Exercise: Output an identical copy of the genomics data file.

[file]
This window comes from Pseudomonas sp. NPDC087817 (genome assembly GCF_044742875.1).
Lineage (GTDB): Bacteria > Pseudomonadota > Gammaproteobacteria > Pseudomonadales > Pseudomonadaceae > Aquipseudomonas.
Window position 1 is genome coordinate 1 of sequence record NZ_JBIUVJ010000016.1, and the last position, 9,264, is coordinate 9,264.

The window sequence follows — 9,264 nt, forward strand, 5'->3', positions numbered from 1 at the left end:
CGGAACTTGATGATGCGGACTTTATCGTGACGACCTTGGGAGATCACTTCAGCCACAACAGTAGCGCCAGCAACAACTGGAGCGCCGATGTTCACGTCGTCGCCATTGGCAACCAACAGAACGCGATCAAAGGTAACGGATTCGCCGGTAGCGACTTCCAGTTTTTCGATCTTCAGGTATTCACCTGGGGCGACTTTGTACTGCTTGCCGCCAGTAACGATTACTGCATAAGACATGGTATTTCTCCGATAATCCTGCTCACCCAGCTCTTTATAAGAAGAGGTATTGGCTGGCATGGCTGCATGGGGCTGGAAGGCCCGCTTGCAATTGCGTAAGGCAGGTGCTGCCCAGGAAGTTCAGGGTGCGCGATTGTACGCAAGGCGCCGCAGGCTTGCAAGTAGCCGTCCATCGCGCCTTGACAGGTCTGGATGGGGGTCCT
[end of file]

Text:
This window comes from Pseudomonas sp. NPDC087817 (genome assembly GCF_044742875.1).
Lineage (GTDB): Bacteria > Pseudomonadota > Gammaproteobacteria > Pseudomonadales > Pseudomonadaceae > Aquipseudomonas.
Window position 1 is genome coordinate 1 of sequence record NZ_JBIUVJ010000016.1, and the last position, 9,264, is coordinate 9,264.

The window sequence follows — 9,264 nt, forward strand, 5'->3', positions numbered from 1 at the left end:
CGGAACTTGATGATGCGGACTTTATCGTGACGACCTTGGGAGATCACTTCAGCCACAACAGTAGCGCCAGCAACAACTGGAGCGCCGATGTTCACGTCGTCGCCATTGGCAACCAACAGAACGCGATCAAAGGTAACGGATTCGCCGGTAGCGACTTCCAGTTTTTCGATCTTCAGGTATTCACCTGGGGCGACTTTGTACTGCTTGCCGCCAGTAACGATTACTGCATAAGACATGGTATTTCTCCGATAATCCTGCTCACCCAGCTCTTTATAAGAAGAGGTATTGGCTGGCATGGCTGCATGGGGCTGGAAGGCCCGCTTGCAATTGCGTAAGGCAGGTGCTGCCCAGGAAGTTCAGGGTGCGCGATTGTACGCAAGGCGCCGCAGGCTTGCAAGTAGCCGTCCATCGCGCCTTGACAGGTCTGGATGGGGGTCCT